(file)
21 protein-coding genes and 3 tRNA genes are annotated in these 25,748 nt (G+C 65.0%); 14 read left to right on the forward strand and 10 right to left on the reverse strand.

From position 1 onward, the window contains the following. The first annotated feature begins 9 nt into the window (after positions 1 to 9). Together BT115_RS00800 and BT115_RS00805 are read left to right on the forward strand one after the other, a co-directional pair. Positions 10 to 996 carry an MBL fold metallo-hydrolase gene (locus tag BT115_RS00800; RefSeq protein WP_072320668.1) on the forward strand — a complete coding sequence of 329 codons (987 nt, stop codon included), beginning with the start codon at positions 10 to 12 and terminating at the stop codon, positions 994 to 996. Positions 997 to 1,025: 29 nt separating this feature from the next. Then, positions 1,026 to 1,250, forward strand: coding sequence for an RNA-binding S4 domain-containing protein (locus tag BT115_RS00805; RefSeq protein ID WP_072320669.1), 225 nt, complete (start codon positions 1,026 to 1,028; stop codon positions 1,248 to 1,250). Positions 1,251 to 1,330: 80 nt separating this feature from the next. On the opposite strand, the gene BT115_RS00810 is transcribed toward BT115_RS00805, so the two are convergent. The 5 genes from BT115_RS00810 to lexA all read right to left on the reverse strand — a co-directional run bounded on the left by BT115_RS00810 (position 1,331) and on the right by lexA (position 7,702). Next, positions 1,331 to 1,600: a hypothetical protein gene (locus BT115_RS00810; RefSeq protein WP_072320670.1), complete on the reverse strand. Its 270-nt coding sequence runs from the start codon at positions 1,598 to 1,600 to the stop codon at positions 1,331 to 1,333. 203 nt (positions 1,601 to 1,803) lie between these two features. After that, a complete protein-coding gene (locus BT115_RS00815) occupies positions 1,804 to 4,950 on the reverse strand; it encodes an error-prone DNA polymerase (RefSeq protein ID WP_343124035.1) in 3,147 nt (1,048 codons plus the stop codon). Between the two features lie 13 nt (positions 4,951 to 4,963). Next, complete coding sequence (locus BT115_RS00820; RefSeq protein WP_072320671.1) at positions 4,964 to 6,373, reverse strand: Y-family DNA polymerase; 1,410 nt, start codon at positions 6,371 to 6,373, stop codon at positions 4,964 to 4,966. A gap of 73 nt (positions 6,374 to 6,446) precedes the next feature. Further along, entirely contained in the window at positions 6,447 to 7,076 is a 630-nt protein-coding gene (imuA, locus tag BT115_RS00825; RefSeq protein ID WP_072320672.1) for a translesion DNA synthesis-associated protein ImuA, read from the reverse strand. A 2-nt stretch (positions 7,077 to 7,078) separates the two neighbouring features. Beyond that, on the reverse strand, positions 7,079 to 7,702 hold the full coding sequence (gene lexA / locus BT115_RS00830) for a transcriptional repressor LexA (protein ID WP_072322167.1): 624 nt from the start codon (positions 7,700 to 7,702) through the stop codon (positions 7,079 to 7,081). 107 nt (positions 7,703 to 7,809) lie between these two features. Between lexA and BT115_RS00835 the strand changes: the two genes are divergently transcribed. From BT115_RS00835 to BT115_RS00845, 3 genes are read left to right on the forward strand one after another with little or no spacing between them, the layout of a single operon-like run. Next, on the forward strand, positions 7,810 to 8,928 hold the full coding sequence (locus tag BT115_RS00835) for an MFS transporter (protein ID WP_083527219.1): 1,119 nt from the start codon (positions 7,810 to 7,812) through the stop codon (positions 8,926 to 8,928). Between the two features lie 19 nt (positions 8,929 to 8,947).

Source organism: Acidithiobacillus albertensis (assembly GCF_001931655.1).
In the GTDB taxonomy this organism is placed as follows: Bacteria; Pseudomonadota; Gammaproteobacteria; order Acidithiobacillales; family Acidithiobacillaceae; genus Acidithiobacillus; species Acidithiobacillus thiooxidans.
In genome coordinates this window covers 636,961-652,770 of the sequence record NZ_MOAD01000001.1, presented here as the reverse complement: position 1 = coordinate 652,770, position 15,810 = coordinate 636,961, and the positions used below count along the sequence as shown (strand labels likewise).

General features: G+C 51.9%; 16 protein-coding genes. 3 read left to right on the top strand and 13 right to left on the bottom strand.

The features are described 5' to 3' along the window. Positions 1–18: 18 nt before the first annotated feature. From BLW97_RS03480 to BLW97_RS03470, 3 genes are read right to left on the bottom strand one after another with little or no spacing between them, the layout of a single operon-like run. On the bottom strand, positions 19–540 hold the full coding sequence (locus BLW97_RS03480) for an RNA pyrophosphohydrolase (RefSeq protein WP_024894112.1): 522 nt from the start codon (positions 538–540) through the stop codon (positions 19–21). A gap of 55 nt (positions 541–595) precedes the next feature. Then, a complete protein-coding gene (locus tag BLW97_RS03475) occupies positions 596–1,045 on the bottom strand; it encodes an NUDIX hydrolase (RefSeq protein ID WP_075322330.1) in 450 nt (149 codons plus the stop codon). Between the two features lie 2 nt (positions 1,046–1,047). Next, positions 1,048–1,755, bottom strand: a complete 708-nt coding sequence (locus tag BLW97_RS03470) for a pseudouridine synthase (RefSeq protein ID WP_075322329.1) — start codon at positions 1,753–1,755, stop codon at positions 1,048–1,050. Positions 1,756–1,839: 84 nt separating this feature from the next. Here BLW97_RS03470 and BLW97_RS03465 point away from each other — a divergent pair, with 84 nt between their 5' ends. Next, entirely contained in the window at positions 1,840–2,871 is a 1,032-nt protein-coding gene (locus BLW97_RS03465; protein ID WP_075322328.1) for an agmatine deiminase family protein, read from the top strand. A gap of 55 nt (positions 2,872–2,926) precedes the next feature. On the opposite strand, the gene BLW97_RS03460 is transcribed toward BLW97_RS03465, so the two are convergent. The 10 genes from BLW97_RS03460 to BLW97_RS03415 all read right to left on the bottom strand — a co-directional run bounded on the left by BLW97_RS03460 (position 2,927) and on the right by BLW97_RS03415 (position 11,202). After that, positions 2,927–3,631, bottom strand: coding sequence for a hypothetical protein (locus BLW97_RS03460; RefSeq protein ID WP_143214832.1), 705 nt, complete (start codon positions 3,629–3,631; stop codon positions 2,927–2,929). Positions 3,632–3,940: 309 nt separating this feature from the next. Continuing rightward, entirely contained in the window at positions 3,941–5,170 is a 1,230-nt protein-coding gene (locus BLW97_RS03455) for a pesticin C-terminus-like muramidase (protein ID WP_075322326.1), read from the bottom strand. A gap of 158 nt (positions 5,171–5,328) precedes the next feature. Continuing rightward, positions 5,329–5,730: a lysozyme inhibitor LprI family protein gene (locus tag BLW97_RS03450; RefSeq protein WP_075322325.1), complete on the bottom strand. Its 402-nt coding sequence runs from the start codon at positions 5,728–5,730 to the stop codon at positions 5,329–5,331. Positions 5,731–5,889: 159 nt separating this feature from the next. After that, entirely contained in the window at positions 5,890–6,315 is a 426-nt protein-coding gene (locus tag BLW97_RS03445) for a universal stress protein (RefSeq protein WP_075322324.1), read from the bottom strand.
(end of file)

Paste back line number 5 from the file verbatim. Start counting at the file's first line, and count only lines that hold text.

In genome coordinates this window covers 636,961-652,770 of the sequence record NZ_MOAD01000001.1, presented here as the reverse complement: position 1 = coordinate 652,770, position 15,810 = coordinate 636,961, and the positions used below count along the sequence as shown (strand labels likewise).